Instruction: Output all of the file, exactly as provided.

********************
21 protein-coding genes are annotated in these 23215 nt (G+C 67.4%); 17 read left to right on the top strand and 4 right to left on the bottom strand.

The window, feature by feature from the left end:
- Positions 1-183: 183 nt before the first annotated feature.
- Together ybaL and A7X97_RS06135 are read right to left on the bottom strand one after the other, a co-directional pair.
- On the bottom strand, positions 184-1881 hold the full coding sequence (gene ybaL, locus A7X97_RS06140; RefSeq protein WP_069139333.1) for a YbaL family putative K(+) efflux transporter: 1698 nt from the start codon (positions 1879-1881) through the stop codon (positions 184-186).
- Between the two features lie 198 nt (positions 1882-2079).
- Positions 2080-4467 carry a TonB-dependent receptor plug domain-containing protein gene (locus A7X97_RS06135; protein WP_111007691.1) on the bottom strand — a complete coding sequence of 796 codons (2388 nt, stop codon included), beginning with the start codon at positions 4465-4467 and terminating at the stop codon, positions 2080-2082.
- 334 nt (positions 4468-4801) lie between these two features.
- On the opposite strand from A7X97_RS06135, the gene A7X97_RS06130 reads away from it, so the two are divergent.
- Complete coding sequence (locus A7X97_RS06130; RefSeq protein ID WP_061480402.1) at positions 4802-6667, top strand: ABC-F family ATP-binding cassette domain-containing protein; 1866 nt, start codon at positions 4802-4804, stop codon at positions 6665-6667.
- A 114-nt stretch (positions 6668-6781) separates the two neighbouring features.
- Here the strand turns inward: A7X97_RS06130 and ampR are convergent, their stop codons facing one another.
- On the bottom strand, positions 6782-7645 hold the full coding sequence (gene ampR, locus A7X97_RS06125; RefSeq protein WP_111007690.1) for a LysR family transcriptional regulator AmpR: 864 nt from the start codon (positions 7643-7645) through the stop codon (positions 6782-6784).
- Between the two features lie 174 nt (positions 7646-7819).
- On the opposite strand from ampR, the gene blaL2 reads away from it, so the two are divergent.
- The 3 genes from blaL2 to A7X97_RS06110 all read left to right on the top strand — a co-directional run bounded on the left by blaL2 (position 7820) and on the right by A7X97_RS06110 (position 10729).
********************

21 protein-coding genes are annotated in these 23215 nt (G+C 67.4%); 17 read left to right on the top strand and 4 right to left on the bottom strand.

The window, feature by feature from the left end:
- Positions 1-183: 183 nt before the first annotated feature.
- Together ybaL and A7X97_RS06135 are read right to left on the bottom strand one after the other, a co-directional pair.
- On the bottom strand, positions 184-1881 hold the full coding sequence (gene ybaL, locus A7X97_RS06140; RefSeq protein WP_069139333.1) for a YbaL family putative K(+) efflux transporter: 1698 nt from the start codon (positions 1879-1881) through the stop codon (positions 184-186).
- Between the two features lie 198 nt (positions 1882-2079).
- Positions 2080-4467 carry a TonB-dependent receptor plug domain-containing protein gene (locus A7X97_RS06135; protein WP_111007691.1) on the bottom strand — a complete coding sequence of 796 codons (2388 nt, stop codon included), beginning with the start codon at positions 4465-4467 and terminating at the stop codon, positions 2080-2082.
- 334 nt (positions 4468-4801) lie between these two features.
- On the opposite strand from A7X97_RS06135, the gene A7X97_RS06130 reads away from it, so the two are divergent.
- Complete coding sequence (locus A7X97_RS06130; RefSeq protein ID WP_061480402.1) at positions 4802-6667, top strand: ABC-F family ATP-binding cassette domain-containing protein; 1866 nt, start codon at positions 4802-4804, stop codon at positions 6665-6667.
- A 114-nt stretch (positions 6668-6781) separates the two neighbouring features.
- Here the strand turns inward: A7X97_RS06130 and ampR are convergent, their stop codons facing one another.
- On the bottom strand, positions 6782-7645 hold the full coding sequence (gene ampR, locus A7X97_RS06125; RefSeq protein WP_111007690.1) for a LysR family transcriptional regulator AmpR: 864 nt from the start codon (positions 7643-7645) through the stop codon (positions 6782-6784).
- Between the two features lie 174 nt (positions 7646-7819).
- On the opposite strand from ampR, the gene blaL2 reads away from it, so the two are divergent.
- The 3 genes from blaL2 to A7X97_RS06110 all read left to right on the top strand — a co-directional run bounded on the left by blaL2 (position 7820) and on the right by A7X97_RS06110 (position 10729).